UK

Polish Migration To Britain Is Set To Fall, Says UK Ambassador Witold Sobkow

22/04/2014 11:51 BST | Updated 22/04/2014 11:59 BST

The wave of Polish immigration to Britain is over, because Poles now have similar economic prospects in their homeland, the country's ambassador has said.

Poland now has a flourishing economy, with its GDP growing around 4% since it joined the EU 10 years ago. It is now the EU's sixth largest economy, though growth has slowed slightly in recent months.

Still, it is enough to persuade Poles to stay put, ambassador Witold Sobkow believes.

witold sobkow

Witold Sobkow, the ambassador to the UK from Poland, believes the wave of immigration from his country is over

“This huge wave of people who came to EU countries trying to get well-paid jobs is over now,” he told the Independent.

“There are more opportunities in Poland, we have had huge economic success, wages are higher in Poland now and there are more jobs in many parts of Poland, so I think this is over.

“We are getting out of the crisis and there are more and more opportunities in Poland. Of course people would like to stay in Poland and not live abroad. They love the UK but if you are at home there is no place like home.

“People speak the same language, it is the same culture, the same system of education, health service, they would rather stay at home if there is a well-paid job. The situation is getting better in Poland so more and more stay in Poland or want to get back to Poland.”

Polish immigration to Britain was one of the biggest waves of mass migration ever seen, with one million people moving to the UK. The then-Labour government had predicted 13,000 would come that year from the EU.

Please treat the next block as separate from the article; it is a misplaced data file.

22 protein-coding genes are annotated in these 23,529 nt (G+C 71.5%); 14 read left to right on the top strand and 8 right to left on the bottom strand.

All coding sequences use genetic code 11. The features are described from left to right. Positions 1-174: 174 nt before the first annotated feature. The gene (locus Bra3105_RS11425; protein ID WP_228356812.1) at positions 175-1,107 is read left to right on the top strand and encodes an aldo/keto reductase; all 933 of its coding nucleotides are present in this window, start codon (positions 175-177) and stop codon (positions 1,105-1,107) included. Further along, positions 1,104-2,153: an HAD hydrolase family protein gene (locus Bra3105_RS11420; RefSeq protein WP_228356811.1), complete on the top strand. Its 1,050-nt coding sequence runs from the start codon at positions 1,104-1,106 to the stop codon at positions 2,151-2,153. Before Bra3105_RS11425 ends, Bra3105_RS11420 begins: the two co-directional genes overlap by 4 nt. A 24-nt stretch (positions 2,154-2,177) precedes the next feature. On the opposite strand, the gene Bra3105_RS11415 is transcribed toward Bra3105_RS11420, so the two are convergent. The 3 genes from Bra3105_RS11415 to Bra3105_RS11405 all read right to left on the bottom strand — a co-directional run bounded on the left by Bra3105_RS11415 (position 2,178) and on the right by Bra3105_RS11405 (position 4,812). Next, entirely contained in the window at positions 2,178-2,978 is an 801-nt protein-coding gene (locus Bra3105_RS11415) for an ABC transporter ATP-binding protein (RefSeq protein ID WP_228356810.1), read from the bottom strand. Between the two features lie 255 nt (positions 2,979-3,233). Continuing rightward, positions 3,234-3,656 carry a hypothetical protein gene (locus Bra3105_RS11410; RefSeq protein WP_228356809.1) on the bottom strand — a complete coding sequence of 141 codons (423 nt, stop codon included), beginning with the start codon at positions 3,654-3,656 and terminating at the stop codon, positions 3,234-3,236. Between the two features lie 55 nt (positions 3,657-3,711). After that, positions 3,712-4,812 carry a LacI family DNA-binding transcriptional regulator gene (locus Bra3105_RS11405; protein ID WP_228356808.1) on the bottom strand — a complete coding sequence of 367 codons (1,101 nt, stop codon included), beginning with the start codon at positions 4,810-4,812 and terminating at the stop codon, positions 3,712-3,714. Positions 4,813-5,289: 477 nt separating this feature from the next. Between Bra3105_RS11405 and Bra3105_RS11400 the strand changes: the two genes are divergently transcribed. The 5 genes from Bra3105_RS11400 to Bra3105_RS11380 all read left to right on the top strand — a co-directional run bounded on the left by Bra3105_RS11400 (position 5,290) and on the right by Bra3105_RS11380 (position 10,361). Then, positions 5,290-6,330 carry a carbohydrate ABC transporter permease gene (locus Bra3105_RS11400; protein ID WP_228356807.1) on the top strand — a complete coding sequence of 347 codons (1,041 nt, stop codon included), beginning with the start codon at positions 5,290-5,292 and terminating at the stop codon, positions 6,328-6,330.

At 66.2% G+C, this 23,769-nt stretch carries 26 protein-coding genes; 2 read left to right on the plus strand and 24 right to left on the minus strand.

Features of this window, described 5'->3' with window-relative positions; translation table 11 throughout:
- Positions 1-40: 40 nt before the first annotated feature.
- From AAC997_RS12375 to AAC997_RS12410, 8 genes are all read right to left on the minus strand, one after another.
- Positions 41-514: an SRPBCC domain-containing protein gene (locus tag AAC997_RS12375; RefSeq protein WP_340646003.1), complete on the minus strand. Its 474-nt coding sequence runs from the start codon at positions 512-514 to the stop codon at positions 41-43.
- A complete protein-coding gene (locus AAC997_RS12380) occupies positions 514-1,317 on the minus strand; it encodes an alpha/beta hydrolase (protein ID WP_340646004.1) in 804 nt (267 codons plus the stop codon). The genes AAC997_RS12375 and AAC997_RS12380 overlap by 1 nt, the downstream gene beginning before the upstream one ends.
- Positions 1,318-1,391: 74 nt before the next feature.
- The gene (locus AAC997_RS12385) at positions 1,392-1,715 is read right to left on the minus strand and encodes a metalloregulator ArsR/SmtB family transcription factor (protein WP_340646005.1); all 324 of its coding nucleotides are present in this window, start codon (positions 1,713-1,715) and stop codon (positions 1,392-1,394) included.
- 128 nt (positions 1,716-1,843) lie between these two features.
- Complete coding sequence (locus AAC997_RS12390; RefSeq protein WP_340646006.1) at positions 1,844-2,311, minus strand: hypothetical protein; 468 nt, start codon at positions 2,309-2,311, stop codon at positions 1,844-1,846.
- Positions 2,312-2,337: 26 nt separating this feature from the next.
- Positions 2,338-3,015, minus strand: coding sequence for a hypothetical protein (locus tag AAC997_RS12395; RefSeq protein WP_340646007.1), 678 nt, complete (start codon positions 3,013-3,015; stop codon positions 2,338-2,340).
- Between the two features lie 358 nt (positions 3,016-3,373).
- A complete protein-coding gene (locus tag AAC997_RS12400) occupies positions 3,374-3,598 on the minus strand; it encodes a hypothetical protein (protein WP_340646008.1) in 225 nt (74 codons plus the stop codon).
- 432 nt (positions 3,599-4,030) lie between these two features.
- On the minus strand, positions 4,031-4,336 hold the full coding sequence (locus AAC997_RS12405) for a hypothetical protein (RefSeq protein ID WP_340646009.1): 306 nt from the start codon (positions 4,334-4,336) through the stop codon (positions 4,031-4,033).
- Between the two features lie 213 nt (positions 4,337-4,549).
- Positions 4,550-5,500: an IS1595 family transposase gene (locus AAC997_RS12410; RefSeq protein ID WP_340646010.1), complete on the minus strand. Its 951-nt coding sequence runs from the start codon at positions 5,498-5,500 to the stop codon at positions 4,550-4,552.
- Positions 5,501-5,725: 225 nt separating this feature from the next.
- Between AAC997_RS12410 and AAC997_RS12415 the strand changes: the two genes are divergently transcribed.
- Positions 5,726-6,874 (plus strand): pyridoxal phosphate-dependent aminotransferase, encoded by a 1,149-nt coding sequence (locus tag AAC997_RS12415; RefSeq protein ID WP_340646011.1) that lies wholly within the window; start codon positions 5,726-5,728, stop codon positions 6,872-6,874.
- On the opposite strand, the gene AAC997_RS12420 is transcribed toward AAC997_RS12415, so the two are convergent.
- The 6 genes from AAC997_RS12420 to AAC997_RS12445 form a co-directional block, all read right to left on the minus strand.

Around 29,000 Poles came to Britain in 2012, down from a peak of 88,000 in 2007.

This year, there was a shock rise of more than 30% in net migration, with Poles still coming to Britain in the highest number, but the root cause of the rise has been put down to a surge in migrants from crisis-hit Spain, Portugal, Italy and Greece, Office of National Statistics figures show.

Attention has been focused on the predications of mass migration from Romania and Bulgaria since the countries had restrictions lifted on their workforces on January 1.

Migration Watch, an anti-immigration think-tank has predicted 50,000 will come to the UK, but Romania's ambassador Dr Ion Jinga has said his embassy has received no indication that a large number will come to the UK.

Romanians, he said, prefer to move to Spain or Italy because of similarities in language, and because working restrictions had been relaxed earlier.